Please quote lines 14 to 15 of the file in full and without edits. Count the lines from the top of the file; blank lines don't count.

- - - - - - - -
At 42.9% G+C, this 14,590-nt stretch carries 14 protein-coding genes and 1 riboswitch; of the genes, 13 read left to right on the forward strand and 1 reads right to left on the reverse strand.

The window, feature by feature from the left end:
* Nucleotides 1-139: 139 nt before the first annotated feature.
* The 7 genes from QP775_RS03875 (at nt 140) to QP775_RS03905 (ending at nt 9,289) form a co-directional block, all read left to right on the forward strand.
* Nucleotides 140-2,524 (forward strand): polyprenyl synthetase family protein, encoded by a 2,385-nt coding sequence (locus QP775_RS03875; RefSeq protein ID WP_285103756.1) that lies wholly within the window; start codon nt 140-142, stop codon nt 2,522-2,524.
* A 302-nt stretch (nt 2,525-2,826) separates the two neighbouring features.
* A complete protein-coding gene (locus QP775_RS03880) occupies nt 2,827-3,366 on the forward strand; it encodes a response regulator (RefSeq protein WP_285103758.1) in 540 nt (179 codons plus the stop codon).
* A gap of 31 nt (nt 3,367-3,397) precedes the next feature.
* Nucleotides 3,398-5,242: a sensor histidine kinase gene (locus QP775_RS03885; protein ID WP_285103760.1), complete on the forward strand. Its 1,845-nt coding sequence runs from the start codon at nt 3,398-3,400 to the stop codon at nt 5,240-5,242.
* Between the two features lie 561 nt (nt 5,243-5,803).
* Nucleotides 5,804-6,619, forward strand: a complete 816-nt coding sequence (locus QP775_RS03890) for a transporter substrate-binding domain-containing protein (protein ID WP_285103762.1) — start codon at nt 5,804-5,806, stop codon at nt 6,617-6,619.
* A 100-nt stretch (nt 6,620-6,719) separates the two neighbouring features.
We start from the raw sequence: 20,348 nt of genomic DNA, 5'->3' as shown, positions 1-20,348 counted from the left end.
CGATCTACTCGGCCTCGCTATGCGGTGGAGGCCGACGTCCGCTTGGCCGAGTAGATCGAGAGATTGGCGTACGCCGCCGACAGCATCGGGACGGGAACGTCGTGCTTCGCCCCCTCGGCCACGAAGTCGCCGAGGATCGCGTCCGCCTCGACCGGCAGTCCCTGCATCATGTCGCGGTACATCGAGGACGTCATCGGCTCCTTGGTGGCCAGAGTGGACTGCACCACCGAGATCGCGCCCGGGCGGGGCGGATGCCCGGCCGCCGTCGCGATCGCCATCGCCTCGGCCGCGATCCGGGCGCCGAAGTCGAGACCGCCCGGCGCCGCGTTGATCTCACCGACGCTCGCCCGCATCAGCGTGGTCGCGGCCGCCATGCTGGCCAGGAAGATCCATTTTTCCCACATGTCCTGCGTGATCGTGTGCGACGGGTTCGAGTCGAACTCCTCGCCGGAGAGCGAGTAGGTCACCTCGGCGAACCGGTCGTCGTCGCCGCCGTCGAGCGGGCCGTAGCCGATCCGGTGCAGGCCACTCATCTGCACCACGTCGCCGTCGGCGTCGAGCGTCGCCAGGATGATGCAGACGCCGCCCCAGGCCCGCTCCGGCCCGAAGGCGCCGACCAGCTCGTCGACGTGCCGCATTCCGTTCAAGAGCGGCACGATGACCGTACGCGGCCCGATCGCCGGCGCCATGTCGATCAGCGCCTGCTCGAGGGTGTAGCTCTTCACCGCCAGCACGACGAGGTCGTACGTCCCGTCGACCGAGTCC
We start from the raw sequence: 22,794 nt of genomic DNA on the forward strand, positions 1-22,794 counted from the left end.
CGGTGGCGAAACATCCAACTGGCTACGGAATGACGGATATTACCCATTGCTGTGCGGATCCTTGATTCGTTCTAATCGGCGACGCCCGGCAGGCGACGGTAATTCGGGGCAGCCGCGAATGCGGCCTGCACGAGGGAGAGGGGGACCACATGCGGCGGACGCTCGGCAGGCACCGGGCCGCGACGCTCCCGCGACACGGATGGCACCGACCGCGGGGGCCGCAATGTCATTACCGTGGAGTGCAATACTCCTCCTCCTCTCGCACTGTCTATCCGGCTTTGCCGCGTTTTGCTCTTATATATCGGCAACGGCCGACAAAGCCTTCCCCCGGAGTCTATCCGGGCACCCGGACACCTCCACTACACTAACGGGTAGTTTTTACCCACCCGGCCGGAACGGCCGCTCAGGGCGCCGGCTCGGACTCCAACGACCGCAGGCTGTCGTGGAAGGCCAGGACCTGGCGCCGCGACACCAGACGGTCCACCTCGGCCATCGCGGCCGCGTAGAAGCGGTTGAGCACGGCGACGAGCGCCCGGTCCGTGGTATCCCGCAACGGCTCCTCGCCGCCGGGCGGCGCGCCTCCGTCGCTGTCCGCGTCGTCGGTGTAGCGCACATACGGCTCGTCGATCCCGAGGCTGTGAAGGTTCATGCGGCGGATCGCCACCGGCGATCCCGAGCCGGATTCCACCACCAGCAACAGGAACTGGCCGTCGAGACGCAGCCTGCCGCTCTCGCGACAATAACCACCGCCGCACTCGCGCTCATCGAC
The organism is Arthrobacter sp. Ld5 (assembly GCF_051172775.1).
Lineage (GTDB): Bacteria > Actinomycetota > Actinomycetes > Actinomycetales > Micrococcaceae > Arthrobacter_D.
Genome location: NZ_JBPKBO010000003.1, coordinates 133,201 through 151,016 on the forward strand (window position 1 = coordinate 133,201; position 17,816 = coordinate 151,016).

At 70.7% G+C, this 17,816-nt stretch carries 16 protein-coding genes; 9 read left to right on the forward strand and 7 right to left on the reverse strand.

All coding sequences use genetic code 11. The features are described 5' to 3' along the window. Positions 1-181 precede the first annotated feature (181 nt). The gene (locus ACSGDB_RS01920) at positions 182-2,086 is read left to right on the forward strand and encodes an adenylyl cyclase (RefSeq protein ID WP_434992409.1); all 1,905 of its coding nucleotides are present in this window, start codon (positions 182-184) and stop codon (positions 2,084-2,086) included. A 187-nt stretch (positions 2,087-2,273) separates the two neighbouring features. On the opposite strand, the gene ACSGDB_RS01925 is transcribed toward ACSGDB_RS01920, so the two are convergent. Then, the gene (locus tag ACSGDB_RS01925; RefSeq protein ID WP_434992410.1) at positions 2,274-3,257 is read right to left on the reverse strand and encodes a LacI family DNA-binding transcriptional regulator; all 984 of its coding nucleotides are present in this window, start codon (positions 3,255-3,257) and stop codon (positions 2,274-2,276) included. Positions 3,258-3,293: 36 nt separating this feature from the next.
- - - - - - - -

CGATCTACTCGGCCTCGCTATGCGGTGGAGGCCGACGTCCGCTTGGCCGAGTAGATCGAGAGATTGGCGTACGCCGCCGACAGCATCGGGACGGGAACGTCGTGCTTCGCCCCCTCGGCCACGAAGTCGCCGAGGATCGCGTCCGCCTCGACCGGCAGTCCCTGCATCATGTCGCGGTACATCGAGGACGTCATCGGCTCCTTGGTGGCCAGAGTGGACTGCACCACCGAGATCGCGCCCGGGCGGGGCGGATGCCCGGCCGCCGTCGCGATCGCCATCGCCTCGGCCGCGATCCGGGCGCCGAAGTCGAGACCGCCCGGCGCCGCGTTGATCTCACCGACGCTCGCCCGCATCAGCGTGGTCGCGGCCGCCATGCTGGCCAGGAAGATCCATTTTTCCCACATGTCCTGCGTGATCGTGTGCGACGGGTTCGAGTCGAACTCCTCGCCGGAGAGCGAGTAGGTCACCTCGGCGAACCGGTCGTCGTCGCCGCCGTCGAGCGGGCCGTAGCCGATCCGGTGCAGGCCACTCATCTGCACCACGTCGCCGTCGGCGTCGAGCGTCGCCAGGATGATGCAGACGCCGCCCCAGGCCCGCTCCGGCCCGAAGGCGCCGACCAGCTCGTCGACGTGCCGCATTCCGTTCAAGAGCGGCACGATGACCGTACGCGGCCCGATCGCCGGCGCCATGTCGATCAGCGCCTGCTCGAGGGTGTAGCTCTTCACCGCCAGCACGACGAGGTCGTACGTCCCGTCGACCGAGTCC
We start from the raw sequence: 22,794 nt of genomic DNA on the forward strand, positions 1-22,794 counted from the left end.